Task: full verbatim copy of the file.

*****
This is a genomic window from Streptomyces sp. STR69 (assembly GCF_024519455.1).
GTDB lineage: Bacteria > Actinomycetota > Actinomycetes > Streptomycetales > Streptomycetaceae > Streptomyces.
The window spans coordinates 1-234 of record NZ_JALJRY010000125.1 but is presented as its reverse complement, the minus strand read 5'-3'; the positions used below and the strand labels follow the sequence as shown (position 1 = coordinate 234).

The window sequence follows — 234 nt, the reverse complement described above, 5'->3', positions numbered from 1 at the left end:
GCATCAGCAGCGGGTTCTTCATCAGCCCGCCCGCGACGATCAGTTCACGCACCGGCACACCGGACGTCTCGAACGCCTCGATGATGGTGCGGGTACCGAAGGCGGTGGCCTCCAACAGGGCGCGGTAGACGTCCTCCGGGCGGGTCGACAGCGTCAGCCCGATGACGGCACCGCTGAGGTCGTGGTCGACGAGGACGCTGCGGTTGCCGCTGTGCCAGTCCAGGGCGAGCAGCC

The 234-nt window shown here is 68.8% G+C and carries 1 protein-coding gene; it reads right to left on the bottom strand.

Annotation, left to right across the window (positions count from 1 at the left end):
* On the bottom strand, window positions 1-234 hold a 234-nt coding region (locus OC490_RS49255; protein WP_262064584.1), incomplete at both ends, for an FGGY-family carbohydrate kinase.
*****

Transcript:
This is a genomic window from Streptomyces sp. STR69 (assembly GCF_024519455.1).
GTDB lineage: Bacteria > Actinomycetota > Actinomycetes > Streptomycetales > Streptomycetaceae > Streptomyces.
The window spans coordinates 1-234 of record NZ_JALJRY010000125.1 but is presented as its reverse complement, the minus strand read 5'-3'; the positions used below and the strand labels follow the sequence as shown (position 1 = coordinate 234).

The window sequence follows — 234 nt, the reverse complement described above, 5'->3', positions numbered from 1 at the left end:
GCATCAGCAGCGGGTTCTTCATCAGCCCGCCCGCGACGATCAGTTCACGCACCGGCACACCGGACGTCTCGAACGCCTCGATGATGGTGCGGGTACCGAAGGCGGTGGCCTCCAACAGGGCGCGGTAGACGTCCTCCGGGCGGGTCGACAGCGTCAGCCCGATGACGGCACCGCTGAGGTCGTGGTCGACGAGGACGCTGCGGTTGCCGCTGTGCCAGTCCAGGGCGAGCAGCC

The 234-nt window shown here is 68.8% G+C and carries 1 protein-coding gene; it reads right to left on the bottom strand.

Annotation, left to right across the window (positions count from 1 at the left end):
* On the bottom strand, window positions 1-234 hold a 234-nt coding region (locus OC490_RS49255; protein WP_262064584.1), incomplete at both ends, for an FGGY-family carbohydrate kinase.